Life Time Fitness enjoyed increases in revenue and net income during the second quarter and is on target to produce another billion-dollar year, according to financials released today.
The Chanhassen, MN-based company grew 12.3 percent to $288.3 million in second quarter 2012 from $256.7 million in second quarter 2011. Total revenue for the first six months of 2012 grew 11.9 percent to $556.8 million from $497.3 million in the first six months of 2011.
Net income in second quarter 2012 was $30.3 million, or $0.73 per diluted share, compared to net income of $24.9 million, or $0.61 per diluted share, in the same period last year. Net income for the first six months of 2012 was $56 million, or $1.34 per diluted share, compared to net income of $45.8 million, or $1.12 per diluted share, for the same period in 2011. Both increases were by 22 percent.
“We had a great second quarter,” Life Time President and CEO Bahram Akradi told analysts during today’s earnings call. “Revenue growth remains strong across the board. I am very pleased with these results.”
Despite the growth, Akradi still wants more. Although Life Time technically increased its revenue guidance to the 11 percent to 12 percent range, Akradi says his goal for the company is to increase revenue by 15 percent or more.
“We’re going to figure out how to get there,” Akradi said.
Revenue for 2012 is expected to be $1.122 billion to $1.137 billion, up from a previous estimate of $1.110 billion to $1.135 billion. The revenue will be driven primarily by price and mix optimization, square-foot expansion, and growth in in-center and ancillary business revenue, the company stated.
Net income is expected to be up 22 percent to 25 percent, or $113 million to $116 million, compared to the previous guidance of 21 percent to 25 percent, or $112 million to $115.5 million.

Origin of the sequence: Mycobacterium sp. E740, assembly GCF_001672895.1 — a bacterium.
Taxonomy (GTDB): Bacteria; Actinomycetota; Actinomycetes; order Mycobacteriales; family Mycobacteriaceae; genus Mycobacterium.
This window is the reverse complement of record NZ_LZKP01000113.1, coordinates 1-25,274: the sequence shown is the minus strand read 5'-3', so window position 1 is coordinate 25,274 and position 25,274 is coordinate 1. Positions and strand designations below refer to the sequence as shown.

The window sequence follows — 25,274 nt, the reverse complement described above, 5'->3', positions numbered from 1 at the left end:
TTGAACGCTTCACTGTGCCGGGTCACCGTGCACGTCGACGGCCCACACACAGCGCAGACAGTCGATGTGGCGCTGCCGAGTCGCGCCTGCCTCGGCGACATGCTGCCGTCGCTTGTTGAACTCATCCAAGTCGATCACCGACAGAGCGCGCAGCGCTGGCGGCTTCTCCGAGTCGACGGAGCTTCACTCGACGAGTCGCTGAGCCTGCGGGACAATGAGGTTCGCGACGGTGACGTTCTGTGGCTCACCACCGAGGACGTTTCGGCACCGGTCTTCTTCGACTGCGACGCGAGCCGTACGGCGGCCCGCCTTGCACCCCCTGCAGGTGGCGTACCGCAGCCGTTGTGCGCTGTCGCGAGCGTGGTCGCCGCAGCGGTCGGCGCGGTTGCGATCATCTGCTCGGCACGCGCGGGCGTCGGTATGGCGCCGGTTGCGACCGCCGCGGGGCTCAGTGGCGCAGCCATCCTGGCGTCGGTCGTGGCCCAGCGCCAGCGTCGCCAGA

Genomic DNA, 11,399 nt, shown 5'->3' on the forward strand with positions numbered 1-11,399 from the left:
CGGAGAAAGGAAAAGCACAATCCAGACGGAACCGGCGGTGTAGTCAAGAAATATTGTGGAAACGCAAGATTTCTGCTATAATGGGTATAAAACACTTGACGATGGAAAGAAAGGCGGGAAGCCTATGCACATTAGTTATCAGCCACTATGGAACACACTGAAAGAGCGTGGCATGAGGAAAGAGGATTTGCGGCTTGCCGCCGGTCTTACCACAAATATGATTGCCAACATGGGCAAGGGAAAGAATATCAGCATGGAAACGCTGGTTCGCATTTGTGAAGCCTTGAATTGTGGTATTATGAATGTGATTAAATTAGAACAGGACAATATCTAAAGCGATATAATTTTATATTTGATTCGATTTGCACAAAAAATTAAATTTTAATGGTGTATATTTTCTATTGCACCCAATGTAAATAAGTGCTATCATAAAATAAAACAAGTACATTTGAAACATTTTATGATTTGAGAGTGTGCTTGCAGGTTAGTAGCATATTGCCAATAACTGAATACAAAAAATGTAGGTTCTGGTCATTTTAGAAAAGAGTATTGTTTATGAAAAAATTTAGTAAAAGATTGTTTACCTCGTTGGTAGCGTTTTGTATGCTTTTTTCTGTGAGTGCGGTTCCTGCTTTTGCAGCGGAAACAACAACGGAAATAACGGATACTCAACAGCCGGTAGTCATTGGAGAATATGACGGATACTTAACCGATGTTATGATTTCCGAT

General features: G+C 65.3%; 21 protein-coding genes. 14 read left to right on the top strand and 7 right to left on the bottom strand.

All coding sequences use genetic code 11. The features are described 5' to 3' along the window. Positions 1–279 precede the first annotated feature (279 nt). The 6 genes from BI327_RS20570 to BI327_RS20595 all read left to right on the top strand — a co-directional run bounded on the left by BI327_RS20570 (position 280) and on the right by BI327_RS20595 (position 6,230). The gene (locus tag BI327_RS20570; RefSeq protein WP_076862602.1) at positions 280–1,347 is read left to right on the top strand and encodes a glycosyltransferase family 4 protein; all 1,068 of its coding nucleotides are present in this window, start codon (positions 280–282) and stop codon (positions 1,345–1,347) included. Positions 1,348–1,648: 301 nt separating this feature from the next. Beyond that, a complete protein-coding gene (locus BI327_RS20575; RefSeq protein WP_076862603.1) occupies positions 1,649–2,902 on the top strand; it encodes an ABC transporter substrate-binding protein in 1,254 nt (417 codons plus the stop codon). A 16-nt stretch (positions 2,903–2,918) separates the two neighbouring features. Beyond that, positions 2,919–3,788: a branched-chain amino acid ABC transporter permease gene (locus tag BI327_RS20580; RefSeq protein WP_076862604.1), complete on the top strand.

Memberships grew 6.7 percent to 708,585 on June 30, 2012, from 664,307 on June 30, 2011. Attrition was 8.2 percent for the quarter (not counting attrition from the nine Lifestyle Family Fitness clubs acquired last year) compared to 8.1 percent in the previous period. Trailing 12-month attrition was 35.5 percent, also not including the Lifestyle clubs.
CFO Michael Robinson said the company is experiencing a better membership base that is paying a higher dues rate. Akradi indicated that the company is willing to withstand the loss of a few members in favor of members that pay a higher dues rate. Akradi also said the company plans to raise dues in Life Time clubs that have a higher attrition level than the average club so that the company can “get exactly the kind of member we want at Life Time.”
In the second quarter, Life Time opened new clubs in Tulsa, OK, and Atlanta. The company plans to complete the remodeling of its ninth former Lifestyle Family Fitness club during the third quarter. (A grand reopening for its Columbus, OH, club is scheduled for Aug. 18.) Life Time now operates a total of 105 clubs in the United States and Canada.
Akradi hinted at announcing greenfield development of clubs in what he called “prominent areas with highly coveted demographics” over the next few quarters. Although not officially announced by the company, some of those clubs are already in development, including one in the New York suburb of West Harrison, NY, and one in Orange County, CA, which will become the company’s first California club.
Earlier this month, Life Time received approval to build a new 102,000-square-foot club in Mount Laurel, NJ, according to a local media report. It will be the company’s first club in the Philadelphia area.
“We believe executing on our brand strategy is a key driver to achieve our financial goals, and it is working,” Akradi said.
Life Time’s stock closed today at $44.64 on the New York Stock Exchange, down 4 percent from the previous close of $46.52.